Monday, August 21, 2017

David Spicer


Let me amuse myself and devour
your attention, since I’m under arrest
and you’ve found Clarissa,
my lichen-laced .357 Magnum
lost on Pacific Road. Care if I smoke?
I won’t slobber. You want me to sing,
I’ll sing like a chimp, though I’m not
your straw man. Reject what I say,
I don’t care. My first victim—don’t
know her name—died in a coma in Vietnam.
I tossed the next one, Eddie Merton,
into a gully after wrapping him in a hopsack
shroud, lips glued, brains splattered.
Then the hipster rat Hindu—not a Hindu,
but an acidhead. I stole his shadow,
watching him disappear into thick air.
Voyeur that I am, I loved that! Drifting
to Nebraska, land of sallow ice
and baseball snowflakes, I met
a Detroit anarchist in a meat market.
Hog-tied her with rusty chains.
Sure, I’ll have coffee. Black. My next girl,
an Omaha librarian, fought me. It took two
minutes in a wheat field to pull Clarissa's
trigger. I sniffed every inch of Omaha’s body.
Don’t believe any of this? Join the club, pigs.

Gerald So reads "False Confession"

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David confesses: "I read about Henry Lee Lucas in Vanity Fair years ago, and recently Vanity Fair Confidential aired an episode on him; I found myself writing this persona poem about a wily, evil, deceptive character who loved to yank the chains of cops whom he deemed less intelligent than he was."

DAVID SPICER has had poems in Chiron Review, Reed Magazine, North Dakota Quarterly, Prime Number, The American Poetry Review, Ploughshares, Gargoyle, Rat's Ass Review, Slim Volume, The New Verse News, Easy Street, Bad Acid Laboratories, Inc., among others, and in A Galaxy of Starfish: An Anthology of Modern Surrealism (Salo Press, 2016). He has been nominated for a Pushcart, two Best of the Nets, is the author of one full-length collection of poems and four chapbooks, and is the former editor of Raccoon, Outlaw, and Ion Books. He lives in Memphis, Tennessee.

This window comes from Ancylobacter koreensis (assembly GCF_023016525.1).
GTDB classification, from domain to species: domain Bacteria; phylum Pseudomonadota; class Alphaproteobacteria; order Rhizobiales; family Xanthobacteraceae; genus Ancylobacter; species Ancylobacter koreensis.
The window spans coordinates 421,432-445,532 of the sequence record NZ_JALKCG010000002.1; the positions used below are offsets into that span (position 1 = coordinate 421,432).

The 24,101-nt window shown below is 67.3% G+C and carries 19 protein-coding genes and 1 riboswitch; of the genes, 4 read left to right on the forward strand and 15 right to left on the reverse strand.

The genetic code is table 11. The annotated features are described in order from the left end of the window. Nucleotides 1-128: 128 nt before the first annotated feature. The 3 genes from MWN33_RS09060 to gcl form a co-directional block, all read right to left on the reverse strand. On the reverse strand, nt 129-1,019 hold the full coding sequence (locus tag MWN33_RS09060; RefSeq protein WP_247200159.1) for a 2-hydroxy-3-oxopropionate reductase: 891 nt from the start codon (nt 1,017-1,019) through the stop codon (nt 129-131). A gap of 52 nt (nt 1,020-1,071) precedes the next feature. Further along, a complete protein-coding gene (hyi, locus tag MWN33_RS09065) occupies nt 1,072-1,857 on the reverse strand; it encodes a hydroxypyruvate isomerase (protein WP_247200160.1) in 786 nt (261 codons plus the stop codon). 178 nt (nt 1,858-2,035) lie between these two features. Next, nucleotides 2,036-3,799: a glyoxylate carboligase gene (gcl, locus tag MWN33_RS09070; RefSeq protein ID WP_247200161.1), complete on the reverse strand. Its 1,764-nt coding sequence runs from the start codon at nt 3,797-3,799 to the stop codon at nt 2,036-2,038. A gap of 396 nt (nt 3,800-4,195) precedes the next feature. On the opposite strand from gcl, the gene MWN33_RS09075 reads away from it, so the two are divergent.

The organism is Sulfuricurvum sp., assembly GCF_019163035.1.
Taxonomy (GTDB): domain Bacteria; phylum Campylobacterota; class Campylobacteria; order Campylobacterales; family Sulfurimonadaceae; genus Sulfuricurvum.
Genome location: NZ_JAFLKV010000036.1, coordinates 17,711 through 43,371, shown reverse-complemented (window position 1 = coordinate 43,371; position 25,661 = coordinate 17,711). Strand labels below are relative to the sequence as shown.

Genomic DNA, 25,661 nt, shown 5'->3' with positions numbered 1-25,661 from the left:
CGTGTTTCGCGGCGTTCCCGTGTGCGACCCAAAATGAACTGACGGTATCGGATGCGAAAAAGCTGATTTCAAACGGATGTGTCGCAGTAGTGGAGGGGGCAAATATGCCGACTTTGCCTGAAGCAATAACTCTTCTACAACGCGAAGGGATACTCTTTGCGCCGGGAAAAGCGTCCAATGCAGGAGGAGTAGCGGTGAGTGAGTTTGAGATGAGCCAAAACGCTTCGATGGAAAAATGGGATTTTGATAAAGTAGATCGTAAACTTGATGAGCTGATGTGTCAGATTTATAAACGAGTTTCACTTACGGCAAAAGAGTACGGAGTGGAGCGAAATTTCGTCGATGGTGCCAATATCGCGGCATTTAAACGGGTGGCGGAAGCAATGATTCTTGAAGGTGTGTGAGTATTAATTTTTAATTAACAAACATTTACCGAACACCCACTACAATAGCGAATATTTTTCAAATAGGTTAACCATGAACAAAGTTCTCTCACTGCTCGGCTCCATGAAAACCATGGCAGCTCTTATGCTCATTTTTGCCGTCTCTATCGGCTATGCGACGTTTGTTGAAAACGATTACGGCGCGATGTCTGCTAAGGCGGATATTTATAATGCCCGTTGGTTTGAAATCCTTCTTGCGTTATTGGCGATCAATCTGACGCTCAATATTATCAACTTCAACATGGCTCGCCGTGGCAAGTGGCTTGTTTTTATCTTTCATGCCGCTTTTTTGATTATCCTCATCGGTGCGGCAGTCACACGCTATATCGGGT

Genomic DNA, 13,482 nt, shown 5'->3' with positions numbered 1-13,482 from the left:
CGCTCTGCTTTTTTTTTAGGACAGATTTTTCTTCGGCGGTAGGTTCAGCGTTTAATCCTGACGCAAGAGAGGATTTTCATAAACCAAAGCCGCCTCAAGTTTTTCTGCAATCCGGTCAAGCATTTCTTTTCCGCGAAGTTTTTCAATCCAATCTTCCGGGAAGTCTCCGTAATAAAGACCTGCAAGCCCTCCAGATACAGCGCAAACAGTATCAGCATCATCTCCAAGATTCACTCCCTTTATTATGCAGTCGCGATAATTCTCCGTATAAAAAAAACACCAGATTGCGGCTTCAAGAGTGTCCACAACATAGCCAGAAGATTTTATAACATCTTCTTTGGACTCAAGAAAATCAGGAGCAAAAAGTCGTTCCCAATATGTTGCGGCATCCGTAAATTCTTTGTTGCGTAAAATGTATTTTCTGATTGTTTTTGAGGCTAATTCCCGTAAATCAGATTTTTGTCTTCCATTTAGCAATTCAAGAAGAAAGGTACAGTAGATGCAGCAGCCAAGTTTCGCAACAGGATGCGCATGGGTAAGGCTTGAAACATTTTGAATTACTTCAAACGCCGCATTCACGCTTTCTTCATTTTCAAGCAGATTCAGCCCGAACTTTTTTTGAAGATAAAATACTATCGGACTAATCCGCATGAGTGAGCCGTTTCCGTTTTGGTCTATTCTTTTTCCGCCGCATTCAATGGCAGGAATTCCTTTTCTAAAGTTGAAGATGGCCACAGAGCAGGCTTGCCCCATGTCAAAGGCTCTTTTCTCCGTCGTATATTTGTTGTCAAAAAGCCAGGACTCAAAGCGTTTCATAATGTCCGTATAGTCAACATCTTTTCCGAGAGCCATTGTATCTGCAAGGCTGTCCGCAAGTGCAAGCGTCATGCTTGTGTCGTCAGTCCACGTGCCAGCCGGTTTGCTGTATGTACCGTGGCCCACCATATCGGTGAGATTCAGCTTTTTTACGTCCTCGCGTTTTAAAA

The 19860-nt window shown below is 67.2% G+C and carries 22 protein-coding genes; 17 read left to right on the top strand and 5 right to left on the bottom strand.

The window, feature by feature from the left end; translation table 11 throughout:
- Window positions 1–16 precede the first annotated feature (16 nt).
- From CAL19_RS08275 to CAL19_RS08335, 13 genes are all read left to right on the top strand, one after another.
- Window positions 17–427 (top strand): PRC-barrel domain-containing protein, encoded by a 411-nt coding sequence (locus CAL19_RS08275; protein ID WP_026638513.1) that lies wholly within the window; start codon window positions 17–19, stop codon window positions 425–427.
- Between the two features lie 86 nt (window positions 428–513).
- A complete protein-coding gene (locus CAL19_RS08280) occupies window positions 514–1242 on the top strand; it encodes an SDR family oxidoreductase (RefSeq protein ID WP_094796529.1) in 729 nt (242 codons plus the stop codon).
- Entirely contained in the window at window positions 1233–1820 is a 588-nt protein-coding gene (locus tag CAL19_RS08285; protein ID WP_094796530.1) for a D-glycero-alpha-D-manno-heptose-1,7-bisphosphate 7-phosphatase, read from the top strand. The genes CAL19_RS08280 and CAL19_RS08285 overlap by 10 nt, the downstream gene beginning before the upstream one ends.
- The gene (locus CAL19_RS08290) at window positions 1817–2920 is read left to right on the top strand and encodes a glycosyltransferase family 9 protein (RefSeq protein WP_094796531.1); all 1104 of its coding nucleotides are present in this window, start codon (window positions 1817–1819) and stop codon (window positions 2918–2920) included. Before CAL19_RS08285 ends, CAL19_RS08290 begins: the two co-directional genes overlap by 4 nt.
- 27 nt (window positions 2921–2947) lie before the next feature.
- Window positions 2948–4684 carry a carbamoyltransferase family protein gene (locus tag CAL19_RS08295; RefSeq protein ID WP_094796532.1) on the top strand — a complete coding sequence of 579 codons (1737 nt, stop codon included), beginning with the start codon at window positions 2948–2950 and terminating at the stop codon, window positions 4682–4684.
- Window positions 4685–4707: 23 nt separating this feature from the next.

Monday, August 14, 2017

Sara Tantlinger


26 Shabolovka Street
patrons arrive, waiting
not knowing my changed name
and the Red Army I left behind
but I carry rubies in my head
red, red, always red

customer wants to buy a horse,
wants to get to know me
lonely eyes easy to find
in these days of newly approved
private enterprise

the vodka is rarely refused
but always ready and offered freely
except for the price of rubies in my head,
my hammer raining down
their throats slit
red, red, always red

the swollen beetle-black
bags of corpses float down the river
and I am called the Wolf of Moscow
but Sophia doesn’t mind the howling—
my dear wife, my little helping sheep
does not have lonely eyes
but she is still easy to find
handing me the hammer
understanding crimson needs

understanding that murder
is an awfully easy job,
but the pattern bleeds out
and the wolf leaves prints
in the dirt for two years